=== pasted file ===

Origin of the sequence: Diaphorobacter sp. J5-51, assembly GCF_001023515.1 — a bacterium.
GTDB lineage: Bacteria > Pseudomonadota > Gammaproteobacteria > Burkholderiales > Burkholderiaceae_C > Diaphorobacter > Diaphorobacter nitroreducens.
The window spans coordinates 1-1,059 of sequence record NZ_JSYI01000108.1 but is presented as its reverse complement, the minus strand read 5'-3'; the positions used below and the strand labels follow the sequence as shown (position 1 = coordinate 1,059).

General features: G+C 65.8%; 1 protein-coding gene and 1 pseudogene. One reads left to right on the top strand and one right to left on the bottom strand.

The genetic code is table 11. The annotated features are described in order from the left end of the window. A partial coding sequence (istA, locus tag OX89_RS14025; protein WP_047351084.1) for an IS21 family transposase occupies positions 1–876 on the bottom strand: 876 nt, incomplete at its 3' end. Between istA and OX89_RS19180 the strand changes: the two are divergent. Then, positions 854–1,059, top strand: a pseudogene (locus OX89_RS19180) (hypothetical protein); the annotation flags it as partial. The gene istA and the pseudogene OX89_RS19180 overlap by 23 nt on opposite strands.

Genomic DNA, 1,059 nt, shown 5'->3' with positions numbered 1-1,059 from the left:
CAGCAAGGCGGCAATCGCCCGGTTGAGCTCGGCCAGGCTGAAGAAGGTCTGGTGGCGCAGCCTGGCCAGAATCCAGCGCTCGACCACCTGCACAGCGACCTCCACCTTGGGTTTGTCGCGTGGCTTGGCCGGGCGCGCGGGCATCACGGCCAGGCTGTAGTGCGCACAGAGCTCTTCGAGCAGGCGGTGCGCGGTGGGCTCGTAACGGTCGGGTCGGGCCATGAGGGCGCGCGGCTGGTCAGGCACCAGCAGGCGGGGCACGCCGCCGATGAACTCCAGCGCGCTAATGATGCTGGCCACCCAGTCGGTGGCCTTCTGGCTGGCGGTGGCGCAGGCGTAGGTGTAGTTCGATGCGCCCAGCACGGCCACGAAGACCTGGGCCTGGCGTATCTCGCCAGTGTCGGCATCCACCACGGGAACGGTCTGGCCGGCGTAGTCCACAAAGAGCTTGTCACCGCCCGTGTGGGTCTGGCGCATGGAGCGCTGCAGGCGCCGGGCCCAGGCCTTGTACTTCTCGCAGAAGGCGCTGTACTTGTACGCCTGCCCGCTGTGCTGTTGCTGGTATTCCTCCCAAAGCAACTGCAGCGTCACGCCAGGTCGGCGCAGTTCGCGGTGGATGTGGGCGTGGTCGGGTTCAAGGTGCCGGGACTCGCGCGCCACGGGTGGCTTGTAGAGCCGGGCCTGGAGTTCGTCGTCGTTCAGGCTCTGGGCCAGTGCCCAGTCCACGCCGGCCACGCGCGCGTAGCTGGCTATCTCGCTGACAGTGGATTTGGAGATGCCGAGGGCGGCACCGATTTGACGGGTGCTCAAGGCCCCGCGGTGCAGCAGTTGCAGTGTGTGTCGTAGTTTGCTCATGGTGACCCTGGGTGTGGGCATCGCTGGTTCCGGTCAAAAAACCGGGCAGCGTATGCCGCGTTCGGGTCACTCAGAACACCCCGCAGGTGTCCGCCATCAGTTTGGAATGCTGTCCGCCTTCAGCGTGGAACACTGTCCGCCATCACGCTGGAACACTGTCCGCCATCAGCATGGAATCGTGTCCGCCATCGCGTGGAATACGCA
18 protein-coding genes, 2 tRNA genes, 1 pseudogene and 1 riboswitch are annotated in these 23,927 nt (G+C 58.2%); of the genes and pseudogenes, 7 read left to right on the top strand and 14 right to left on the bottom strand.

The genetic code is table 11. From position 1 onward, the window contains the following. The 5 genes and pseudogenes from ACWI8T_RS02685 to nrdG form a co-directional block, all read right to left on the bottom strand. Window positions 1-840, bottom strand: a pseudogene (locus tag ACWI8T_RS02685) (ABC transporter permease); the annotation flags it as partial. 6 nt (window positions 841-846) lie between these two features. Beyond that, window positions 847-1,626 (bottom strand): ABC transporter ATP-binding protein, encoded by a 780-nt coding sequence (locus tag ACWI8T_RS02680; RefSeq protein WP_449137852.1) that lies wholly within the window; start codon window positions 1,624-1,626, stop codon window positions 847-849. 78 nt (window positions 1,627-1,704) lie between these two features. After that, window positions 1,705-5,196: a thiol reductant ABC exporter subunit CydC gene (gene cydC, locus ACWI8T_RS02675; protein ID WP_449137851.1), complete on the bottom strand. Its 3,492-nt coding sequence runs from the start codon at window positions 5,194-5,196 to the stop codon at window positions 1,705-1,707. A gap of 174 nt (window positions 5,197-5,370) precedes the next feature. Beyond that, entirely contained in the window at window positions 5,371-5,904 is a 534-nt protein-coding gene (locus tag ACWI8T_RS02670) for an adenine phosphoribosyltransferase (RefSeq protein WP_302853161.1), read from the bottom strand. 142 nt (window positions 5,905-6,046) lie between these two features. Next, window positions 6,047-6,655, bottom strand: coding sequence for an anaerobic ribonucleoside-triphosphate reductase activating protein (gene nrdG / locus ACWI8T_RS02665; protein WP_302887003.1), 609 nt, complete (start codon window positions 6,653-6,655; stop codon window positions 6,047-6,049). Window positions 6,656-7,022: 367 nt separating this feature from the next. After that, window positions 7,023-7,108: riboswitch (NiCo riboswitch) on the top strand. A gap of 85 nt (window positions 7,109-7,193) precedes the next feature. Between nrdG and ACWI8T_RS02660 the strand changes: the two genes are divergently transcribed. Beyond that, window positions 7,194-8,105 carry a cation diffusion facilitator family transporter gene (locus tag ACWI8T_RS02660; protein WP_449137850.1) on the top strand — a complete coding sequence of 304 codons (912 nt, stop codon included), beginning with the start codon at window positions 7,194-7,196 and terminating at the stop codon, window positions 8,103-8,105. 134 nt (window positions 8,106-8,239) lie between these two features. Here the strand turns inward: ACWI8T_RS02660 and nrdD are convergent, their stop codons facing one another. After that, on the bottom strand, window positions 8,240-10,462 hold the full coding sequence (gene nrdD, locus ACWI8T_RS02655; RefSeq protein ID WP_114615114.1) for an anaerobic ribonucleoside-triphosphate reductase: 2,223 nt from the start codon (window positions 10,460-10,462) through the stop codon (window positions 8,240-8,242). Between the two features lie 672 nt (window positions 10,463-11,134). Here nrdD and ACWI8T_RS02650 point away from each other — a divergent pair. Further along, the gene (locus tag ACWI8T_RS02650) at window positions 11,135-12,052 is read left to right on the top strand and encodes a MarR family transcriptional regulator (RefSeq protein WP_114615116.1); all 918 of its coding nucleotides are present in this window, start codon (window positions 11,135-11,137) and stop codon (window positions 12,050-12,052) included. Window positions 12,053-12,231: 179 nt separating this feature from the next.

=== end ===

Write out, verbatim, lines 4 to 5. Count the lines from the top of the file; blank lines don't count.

General features: G+C 65.8%; 1 protein-coding gene and 1 pseudogene. One reads left to right on the top strand and one right to left on the bottom strand.

The genetic code is table 11. The annotated features are described in order from the left end of the window. A partial coding sequence (istA, locus tag OX89_RS14025; protein WP_047351084.1) for an IS21 family transposase occupies positions 1–876 on the bottom strand: 876 nt, incomplete at its 3' end. Between istA and OX89_RS19180 the strand changes: the two are divergent. Then, positions 854–1,059, top strand: a pseudogene (locus OX89_RS19180) (hypothetical protein); the annotation flags it as partial. The gene istA and the pseudogene OX89_RS19180 overlap by 23 nt on opposite strands.